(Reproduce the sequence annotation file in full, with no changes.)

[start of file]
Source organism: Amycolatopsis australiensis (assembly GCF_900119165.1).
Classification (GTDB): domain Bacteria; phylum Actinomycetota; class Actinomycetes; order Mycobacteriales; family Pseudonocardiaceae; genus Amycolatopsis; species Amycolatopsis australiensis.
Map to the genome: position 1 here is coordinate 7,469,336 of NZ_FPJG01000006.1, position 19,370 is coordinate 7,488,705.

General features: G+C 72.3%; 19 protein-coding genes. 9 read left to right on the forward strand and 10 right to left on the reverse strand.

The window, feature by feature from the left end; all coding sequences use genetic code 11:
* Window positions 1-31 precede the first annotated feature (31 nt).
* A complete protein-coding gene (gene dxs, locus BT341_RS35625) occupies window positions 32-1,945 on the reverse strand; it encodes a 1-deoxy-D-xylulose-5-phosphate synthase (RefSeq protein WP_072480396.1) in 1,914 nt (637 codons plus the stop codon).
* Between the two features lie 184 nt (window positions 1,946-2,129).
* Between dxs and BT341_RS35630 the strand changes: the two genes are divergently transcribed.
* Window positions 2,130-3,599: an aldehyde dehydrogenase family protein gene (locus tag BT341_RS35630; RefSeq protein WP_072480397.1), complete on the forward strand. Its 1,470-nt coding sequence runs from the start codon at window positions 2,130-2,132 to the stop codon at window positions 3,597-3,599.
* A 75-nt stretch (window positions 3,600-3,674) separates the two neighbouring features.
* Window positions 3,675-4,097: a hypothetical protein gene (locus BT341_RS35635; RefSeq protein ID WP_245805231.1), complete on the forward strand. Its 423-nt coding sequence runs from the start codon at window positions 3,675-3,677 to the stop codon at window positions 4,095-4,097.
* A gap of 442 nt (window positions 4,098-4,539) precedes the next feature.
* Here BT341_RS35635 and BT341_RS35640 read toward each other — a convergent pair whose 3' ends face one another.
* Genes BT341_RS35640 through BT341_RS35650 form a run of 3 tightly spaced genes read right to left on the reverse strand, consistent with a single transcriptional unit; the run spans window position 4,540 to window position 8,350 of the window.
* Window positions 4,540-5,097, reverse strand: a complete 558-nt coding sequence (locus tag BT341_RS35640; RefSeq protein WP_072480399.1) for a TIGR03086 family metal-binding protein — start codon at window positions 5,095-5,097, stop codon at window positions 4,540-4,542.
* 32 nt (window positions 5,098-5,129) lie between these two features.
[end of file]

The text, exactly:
Source organism: Amycolatopsis australiensis (assembly GCF_900119165.1).
Classification (GTDB): domain Bacteria; phylum Actinomycetota; class Actinomycetes; order Mycobacteriales; family Pseudonocardiaceae; genus Amycolatopsis; species Amycolatopsis australiensis.
Map to the genome: position 1 here is coordinate 7,469,336 of NZ_FPJG01000006.1, position 19,370 is coordinate 7,488,705.

General features: G+C 72.3%; 19 protein-coding genes. 9 read left to right on the forward strand and 10 right to left on the reverse strand.

The window, feature by feature from the left end; all coding sequences use genetic code 11:
* Window positions 1-31 precede the first annotated feature (31 nt).
* A complete protein-coding gene (gene dxs, locus BT341_RS35625) occupies window positions 32-1,945 on the reverse strand; it encodes a 1-deoxy-D-xylulose-5-phosphate synthase (RefSeq protein WP_072480396.1) in 1,914 nt (637 codons plus the stop codon).
* Between the two features lie 184 nt (window positions 1,946-2,129).
* Between dxs and BT341_RS35630 the strand changes: the two genes are divergently transcribed.
* Window positions 2,130-3,599: an aldehyde dehydrogenase family protein gene (locus tag BT341_RS35630; RefSeq protein WP_072480397.1), complete on the forward strand. Its 1,470-nt coding sequence runs from the start codon at window positions 2,130-2,132 to the stop codon at window positions 3,597-3,599.
* A 75-nt stretch (window positions 3,600-3,674) separates the two neighbouring features.
* Window positions 3,675-4,097: a hypothetical protein gene (locus BT341_RS35635; RefSeq protein ID WP_245805231.1), complete on the forward strand. Its 423-nt coding sequence runs from the start codon at window positions 3,675-3,677 to the stop codon at window positions 4,095-4,097.
* A gap of 442 nt (window positions 4,098-4,539) precedes the next feature.
* Here BT341_RS35635 and BT341_RS35640 read toward each other — a convergent pair whose 3' ends face one another.
* Genes BT341_RS35640 through BT341_RS35650 form a run of 3 tightly spaced genes read right to left on the reverse strand, consistent with a single transcriptional unit; the run spans window position 4,540 to window position 8,350 of the window.
* Window positions 4,540-5,097, reverse strand: a complete 558-nt coding sequence (locus tag BT341_RS35640; RefSeq protein WP_072480399.1) for a TIGR03086 family metal-binding protein — start codon at window positions 5,095-5,097, stop codon at window positions 4,540-4,542.
* 32 nt (window positions 5,098-5,129) lie between these two features.